Katherine Marshall, a senior fellow at Georgetown University’s Berkley Center for Religion, Peace, and World Affairs, leads the center’s work on religion and global development. She is also a professor of the practice of development, conflict, and religion in the Walsh School of Foreign Service, teaching diverse courses on the ethics of development work and mentoring students at many levels. She helped to create and now serves as the executive director of the World Faiths Development Dialogue, an NGO that works to enhance bridges between different sectors and institutions. In September 2022, she was appointed as a member of the Advisory Committee on Voluntary Foreign Aid at the U.S. Agency for International Development. Marshall has five decades of experience on a variety of development issues in Africa, Latin America, East Asia, and the Middle East, particularly those facing the world’s poorest countries. She was a World Bank officer from 1971 to 2006, and she led the World Bank’s faith and ethics initiative between 2000 and 2006.
Every three years heads of state and government from the Western Hemisphere gather to discuss common policy issues, “affirm shared values and commit to concerted actions at the national and regional level,” and address continuing and new challenges. The eighth such summit meets in Lima, Peru on April 13 and 14, focused on the topics of governance and corruption (hot issues across the hemisphere today). Georgetown University and the Berkley Center supported a meeting on the eve of the summit to explore the roles of religious actors in fighting corruption.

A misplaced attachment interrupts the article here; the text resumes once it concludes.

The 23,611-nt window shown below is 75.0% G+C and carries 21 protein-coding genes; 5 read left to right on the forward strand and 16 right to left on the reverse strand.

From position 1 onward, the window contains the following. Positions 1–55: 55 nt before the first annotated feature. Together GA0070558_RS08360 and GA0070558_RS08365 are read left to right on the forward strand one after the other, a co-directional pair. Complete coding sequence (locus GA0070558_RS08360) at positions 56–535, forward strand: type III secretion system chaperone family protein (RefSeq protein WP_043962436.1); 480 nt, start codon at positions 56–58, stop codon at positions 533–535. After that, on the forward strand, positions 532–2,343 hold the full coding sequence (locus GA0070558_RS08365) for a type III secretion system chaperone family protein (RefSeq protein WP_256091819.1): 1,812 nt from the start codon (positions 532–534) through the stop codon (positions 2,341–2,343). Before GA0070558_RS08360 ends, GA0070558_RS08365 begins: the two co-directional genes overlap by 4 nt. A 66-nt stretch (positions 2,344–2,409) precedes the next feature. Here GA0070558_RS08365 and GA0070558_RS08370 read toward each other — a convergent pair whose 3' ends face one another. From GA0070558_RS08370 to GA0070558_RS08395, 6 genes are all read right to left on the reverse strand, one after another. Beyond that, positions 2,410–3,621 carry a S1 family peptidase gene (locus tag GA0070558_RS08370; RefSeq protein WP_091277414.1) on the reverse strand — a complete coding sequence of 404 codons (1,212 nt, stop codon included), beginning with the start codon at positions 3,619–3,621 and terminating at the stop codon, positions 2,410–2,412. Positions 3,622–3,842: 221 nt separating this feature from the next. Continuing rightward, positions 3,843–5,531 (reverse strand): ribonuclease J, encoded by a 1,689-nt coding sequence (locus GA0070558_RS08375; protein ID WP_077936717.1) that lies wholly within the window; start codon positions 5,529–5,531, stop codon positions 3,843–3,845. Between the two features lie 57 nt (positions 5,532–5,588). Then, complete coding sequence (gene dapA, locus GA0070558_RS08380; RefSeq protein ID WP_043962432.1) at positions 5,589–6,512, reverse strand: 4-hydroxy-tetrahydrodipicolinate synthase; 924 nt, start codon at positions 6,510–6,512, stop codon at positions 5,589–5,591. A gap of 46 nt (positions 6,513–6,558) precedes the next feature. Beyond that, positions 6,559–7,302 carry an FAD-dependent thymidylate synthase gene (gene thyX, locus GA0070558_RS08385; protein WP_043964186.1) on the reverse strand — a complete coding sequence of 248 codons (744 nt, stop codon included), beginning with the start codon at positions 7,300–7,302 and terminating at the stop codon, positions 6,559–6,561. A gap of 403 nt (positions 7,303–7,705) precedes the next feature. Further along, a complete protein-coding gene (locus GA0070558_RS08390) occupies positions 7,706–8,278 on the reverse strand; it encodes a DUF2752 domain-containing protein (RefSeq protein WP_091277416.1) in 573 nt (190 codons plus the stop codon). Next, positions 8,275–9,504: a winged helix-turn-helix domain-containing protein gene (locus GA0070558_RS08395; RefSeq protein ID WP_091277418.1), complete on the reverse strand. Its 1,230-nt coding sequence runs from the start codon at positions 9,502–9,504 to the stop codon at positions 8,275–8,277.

The meeting was organized by the Jesuit University Antonio Ruiz de Montoya and Religions for Peace, Latin America, with Transparency International and its Peruvian arm, Proética, and the Konrad Adenauer Foundation. My presentation built on the work that the Berkley Center and the World Faiths Development Dialogue are undertaking to identify meaningful ways to bring religious and secular actors closer together in fighting corruption. An excerpt from my remarks is below (with the full presentation available in PDF form). Ideas on where to take the suggestions are most welcome.
My task and objective today is to situate the fight against corruption in a global context, to explore, globally, how religious institutions are engaged in movements to promote integrity (including pointing to some hesitations and possible barriers), and to suggest some ideas on possible avenues looking ahead.
What can we see as new elements in the global fight against corruption?
Corruption is obviously a very ancient problem, perhaps as old as human societies. Expectations that rule of law and notions of justice and fairness will govern societies speak to the long-standing and shared aspirations for honest government. There are, however, dimensions that are quite modern. Some are quite obvious: the expectation that leaders will serve as stewards of the people in societies inspired and guided by notions of human rights and democratic principles, for example. We speak often of the new power of mass communications, including social media, for good and evil: it can interrupt patterns where small elites capture power or those that sow misunderstanding and strife.